How to get good Customer Service DNA for your organisation or team was the theme at this year's National Local Government Customer Service Network conference at Eaglehawk Resort near Canberra but it was 'share the love', the catchcry of Oprah fan and outgoing NLGCSN President, Pauline Webb, that was echoed from the floor.
This was a conference with a difference for lots of reasons, but the chief one being that it was organised by and for the volunteer Executive of the Network, all Customer Service Managers in the sector themselves, not commercial interests. It was peer networking at its best.
Trust walk exercise at the conference
The network now has 93 members across all Australian states. They organise Council specific training, like this conference, and also group training in regions where enough members are interested in attending. They organise group deals on mystery shop services for members, share information about common issues (procedures and standard forms) and generally provide the invaluable peer support to people working otherwise fairly unsupported in the sector.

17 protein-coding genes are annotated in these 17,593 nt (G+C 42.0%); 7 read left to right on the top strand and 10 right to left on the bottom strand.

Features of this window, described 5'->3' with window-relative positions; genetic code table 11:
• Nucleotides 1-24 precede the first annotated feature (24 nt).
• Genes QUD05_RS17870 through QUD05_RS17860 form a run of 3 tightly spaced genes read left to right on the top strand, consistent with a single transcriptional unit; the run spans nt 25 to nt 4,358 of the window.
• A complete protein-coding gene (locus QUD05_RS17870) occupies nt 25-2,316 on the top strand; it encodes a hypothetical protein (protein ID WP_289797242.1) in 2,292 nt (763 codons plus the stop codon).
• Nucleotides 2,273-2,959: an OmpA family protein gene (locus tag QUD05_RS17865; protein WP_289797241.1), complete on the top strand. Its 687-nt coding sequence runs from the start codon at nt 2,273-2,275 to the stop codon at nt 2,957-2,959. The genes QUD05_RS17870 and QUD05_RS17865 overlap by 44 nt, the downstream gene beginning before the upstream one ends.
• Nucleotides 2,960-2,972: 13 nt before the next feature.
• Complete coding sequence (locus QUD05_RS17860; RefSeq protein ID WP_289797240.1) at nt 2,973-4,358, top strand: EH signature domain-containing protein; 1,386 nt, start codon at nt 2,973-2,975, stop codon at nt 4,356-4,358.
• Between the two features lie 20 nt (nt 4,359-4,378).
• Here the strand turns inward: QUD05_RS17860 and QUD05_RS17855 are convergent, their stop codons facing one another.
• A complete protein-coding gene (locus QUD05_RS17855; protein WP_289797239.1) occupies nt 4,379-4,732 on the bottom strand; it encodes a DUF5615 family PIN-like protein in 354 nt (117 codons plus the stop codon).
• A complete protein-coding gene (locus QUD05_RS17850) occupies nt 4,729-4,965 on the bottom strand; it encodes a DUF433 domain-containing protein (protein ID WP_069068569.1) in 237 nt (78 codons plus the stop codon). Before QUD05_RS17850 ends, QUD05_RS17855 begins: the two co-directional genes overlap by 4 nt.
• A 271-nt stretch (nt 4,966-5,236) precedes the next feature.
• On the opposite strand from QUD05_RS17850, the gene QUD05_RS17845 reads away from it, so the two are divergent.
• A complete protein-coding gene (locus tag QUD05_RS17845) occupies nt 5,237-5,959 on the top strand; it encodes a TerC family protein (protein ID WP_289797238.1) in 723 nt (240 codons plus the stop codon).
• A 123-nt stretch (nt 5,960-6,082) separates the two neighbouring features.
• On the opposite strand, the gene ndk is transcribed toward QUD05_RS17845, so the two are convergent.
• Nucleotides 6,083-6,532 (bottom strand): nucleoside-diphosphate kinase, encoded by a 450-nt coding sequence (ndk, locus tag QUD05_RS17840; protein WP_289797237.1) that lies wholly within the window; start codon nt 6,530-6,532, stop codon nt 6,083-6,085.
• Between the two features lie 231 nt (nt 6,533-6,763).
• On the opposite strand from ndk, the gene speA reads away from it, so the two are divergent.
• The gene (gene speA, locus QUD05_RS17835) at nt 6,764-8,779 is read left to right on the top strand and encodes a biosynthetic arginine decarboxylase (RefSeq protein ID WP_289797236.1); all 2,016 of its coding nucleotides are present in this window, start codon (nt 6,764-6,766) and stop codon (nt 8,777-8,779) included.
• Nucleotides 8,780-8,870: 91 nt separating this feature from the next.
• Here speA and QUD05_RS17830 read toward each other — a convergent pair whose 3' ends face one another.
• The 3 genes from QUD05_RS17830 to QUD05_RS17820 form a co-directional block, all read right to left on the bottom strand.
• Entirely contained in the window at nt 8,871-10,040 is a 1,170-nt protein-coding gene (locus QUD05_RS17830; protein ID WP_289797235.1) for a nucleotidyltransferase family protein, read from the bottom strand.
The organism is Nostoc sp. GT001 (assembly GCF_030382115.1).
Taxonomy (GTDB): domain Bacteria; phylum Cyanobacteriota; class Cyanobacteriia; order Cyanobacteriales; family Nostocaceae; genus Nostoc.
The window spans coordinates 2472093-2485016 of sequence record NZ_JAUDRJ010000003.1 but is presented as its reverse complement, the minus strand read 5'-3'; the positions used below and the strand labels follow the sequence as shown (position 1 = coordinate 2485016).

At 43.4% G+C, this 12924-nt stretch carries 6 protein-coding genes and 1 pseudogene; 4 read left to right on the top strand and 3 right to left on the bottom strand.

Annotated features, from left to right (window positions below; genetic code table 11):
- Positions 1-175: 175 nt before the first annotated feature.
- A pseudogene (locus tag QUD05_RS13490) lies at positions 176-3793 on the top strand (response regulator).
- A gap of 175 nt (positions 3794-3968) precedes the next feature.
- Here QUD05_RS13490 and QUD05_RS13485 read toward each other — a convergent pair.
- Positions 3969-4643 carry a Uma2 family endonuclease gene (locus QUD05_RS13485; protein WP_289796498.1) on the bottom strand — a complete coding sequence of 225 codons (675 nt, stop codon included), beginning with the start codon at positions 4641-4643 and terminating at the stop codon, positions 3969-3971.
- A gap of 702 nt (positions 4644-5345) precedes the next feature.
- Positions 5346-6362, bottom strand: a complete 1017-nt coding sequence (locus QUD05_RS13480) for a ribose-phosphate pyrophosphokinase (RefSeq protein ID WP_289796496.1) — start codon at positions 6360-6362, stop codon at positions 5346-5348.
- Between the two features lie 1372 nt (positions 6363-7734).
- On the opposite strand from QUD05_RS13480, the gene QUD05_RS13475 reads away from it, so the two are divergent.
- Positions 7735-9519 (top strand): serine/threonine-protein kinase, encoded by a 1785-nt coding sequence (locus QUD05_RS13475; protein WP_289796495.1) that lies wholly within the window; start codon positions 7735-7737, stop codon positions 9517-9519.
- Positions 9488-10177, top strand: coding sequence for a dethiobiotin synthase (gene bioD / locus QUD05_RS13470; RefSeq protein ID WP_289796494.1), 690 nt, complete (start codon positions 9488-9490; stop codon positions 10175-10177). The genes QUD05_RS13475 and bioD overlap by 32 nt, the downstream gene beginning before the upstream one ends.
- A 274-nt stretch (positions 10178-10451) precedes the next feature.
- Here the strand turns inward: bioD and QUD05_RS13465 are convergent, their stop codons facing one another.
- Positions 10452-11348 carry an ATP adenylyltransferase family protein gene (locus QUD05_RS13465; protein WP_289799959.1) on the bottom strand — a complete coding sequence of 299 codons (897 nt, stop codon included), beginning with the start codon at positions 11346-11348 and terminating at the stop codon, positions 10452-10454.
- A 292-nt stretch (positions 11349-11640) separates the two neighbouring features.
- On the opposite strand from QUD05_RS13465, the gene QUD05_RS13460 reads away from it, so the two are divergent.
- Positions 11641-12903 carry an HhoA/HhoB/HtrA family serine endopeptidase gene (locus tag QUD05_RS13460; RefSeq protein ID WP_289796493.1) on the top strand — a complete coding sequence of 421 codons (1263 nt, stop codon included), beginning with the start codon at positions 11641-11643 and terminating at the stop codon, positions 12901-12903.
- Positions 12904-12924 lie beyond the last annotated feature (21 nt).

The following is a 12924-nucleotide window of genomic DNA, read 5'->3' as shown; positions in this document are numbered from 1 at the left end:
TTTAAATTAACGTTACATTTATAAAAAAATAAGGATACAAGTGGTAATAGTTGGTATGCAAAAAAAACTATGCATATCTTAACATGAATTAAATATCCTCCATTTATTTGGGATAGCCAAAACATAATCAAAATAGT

Well Done had people in Sales, Client Services, Operations and Training attending. There can be no better way for us to sit in with our clients (and others) and become acquainted with their concerns. The multiplier effect within our organisation when we all headed back to base was invaluable.
Topics this year included how and when to intervene when you have some toxic behaviour going on within the team; how smartphones are automating some of the easy enquiries and leaving Customer Service staff to handle more complex enquiries in person; the best ways to build a positive culture within your organisation, and how effective this can be when you create change with backing from the top.
This year Councils attended from all states - a first! The conference venue changes from year to year, and members are polled for suggested topics and speakers that they would like. Unlike parks, roads and facilities, the results of Council investment into Customer Service are less tangible, and as a result, Customer Service is usually the lowest priority for funding, even though improvements in productivity can ripple throughout the entire organisation. This is more than a shame - it is a waste - because often the real gains in productivity are created by learning from your peers at events like these.
Perspective can be a wonderful thing. I certainly found that many of the issues that we deal with in sales have customer service dimensions. For anyone working in Council Customer Service sector, this annual event is a must!
For more information about the National Local Government Customer Service Network go to www. csnetwork.com.au